Motobu Choki: The Greatest Karate Fighter in History (本部 朝基)



How did Choki Motobu defeat Gichin Funakoshi – the father of modern karate in Japan? Discover the Okinawan kumite expert who challenged the founder of …

29 thoughts on “Motobu Choki: The Greatest Karate Fighter in History (本部 朝基)

  1. Kenneth Castañeda says:

    I can see some aspect of Motobu to our dojo Shihan. His teaching method was straight forward, focusing more on those dangerous stuff. I know it's dangerous because I'm the one who is always being used for demonstrations. I can also see that his fighting skills were also shaped by street fights because of his scars in his body by bladed weapons.

  2. Department of Thought says:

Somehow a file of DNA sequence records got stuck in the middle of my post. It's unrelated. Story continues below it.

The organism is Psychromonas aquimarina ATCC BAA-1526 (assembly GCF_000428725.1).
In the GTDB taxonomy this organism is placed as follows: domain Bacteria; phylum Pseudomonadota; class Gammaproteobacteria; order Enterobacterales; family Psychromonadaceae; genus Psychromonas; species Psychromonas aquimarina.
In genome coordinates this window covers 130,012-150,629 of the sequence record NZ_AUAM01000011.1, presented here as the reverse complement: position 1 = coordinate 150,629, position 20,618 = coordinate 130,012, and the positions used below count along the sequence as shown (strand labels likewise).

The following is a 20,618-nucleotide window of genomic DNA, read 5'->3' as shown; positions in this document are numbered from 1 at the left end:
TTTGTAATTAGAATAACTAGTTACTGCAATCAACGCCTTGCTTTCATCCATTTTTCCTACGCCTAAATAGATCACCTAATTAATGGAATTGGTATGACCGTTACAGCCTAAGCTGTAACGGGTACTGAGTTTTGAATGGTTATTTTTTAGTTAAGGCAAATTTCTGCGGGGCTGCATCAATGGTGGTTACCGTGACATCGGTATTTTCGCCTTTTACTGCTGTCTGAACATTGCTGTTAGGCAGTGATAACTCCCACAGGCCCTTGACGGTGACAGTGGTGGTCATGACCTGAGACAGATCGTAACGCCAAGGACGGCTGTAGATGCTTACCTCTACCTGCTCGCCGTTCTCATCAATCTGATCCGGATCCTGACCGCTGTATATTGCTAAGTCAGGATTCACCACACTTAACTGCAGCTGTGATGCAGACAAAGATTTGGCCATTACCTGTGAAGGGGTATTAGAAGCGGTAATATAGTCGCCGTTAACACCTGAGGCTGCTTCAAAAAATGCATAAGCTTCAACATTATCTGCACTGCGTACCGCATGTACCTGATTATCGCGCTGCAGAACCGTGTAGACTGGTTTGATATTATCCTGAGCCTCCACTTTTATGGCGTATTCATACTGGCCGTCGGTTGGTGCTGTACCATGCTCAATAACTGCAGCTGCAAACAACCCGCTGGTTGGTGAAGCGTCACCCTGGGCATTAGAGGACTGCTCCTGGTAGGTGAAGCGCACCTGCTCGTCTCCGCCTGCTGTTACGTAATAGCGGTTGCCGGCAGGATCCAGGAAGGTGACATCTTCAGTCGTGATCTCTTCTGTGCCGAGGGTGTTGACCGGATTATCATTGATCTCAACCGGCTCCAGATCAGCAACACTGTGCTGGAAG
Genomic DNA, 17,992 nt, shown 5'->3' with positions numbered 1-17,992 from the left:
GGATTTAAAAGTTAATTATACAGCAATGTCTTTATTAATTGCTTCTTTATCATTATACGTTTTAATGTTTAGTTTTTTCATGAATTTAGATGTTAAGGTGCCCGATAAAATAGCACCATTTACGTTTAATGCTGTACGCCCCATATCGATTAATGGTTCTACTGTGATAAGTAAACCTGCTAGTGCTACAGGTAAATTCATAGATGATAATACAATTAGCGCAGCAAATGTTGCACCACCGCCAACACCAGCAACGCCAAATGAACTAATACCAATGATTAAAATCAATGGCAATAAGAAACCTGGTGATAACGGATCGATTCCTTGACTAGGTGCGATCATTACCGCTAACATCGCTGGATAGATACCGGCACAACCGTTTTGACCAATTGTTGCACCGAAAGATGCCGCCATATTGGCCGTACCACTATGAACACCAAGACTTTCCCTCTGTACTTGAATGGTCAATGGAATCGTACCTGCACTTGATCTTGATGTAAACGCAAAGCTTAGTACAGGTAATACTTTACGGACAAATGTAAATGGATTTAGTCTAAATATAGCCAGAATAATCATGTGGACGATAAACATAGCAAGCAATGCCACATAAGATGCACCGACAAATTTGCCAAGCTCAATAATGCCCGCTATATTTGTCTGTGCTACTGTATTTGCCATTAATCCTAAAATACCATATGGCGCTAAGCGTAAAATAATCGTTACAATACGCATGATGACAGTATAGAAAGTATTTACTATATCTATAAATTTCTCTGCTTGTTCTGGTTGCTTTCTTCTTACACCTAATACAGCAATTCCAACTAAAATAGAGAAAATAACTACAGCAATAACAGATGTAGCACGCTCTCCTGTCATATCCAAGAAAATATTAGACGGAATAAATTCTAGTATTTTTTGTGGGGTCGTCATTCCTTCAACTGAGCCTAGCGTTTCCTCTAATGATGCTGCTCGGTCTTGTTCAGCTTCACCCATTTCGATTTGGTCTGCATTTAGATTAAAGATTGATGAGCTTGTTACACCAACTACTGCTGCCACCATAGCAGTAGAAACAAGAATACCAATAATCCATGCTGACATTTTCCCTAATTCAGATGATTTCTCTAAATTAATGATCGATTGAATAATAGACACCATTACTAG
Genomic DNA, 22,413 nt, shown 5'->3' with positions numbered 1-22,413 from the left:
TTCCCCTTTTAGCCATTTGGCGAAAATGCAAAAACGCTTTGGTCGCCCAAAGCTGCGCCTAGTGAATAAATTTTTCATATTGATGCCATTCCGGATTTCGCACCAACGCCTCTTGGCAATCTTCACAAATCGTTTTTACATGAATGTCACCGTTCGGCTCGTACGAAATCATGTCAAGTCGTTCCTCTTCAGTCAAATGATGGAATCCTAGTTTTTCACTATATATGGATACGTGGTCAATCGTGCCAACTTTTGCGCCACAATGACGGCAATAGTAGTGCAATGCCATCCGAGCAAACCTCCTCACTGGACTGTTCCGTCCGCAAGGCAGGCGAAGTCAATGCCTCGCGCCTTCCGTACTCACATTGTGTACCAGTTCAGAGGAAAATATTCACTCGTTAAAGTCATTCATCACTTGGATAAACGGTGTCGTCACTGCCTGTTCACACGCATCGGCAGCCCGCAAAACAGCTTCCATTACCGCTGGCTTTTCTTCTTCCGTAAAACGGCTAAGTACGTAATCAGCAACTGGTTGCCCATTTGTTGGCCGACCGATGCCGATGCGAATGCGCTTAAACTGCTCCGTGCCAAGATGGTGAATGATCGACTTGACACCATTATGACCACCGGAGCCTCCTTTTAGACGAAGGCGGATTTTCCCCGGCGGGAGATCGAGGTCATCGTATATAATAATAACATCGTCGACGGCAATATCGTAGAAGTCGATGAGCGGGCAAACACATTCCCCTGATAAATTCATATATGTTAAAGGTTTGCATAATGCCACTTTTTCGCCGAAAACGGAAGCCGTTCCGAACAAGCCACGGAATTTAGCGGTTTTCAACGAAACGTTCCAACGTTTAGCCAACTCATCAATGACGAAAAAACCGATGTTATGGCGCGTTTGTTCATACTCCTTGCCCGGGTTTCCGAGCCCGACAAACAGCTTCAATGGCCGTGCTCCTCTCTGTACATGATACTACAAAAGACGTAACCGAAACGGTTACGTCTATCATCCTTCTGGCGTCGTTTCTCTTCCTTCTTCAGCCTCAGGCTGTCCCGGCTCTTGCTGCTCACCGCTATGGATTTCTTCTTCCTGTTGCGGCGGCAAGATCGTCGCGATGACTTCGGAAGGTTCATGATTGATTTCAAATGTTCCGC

Regarding "crossing hands".
    This is the common term in southern China to describe when 2 people from different styles spar/exchange techniques.
    In Hakka styles a persons Kung Fu is often described as "their hand", meaning their actual kung fu skill.
    Therefore crossing hands is actually more than the physical start position of contact between the backs of the wrists. It is the 2 styles of kung fu crossing paths.

  3. Razor Morningwood says:

    However, it is said that when Choki had the opportunity to face another tough bone of uchinanchu toudejutsu, such as Miyagi Chojun, there he had to decline since he was the one who was knocked down. And I have also heard that Funakoshi was good to take care of facing Miyagi, which makes me wonder, what was the secret of naha-te versus shuri-te or tomari-te? I always thought that shuri-te, being a graceful and light style, would prevail over a solid and deep-rooted style such as naha-te.

  4. big00bull says:

    Funny how most of us coming up learning how to fight in traditional arts go out and test our skills on the streets. Then to find some of the techniques either didn’t work or most of the people we come up on can’t fight.

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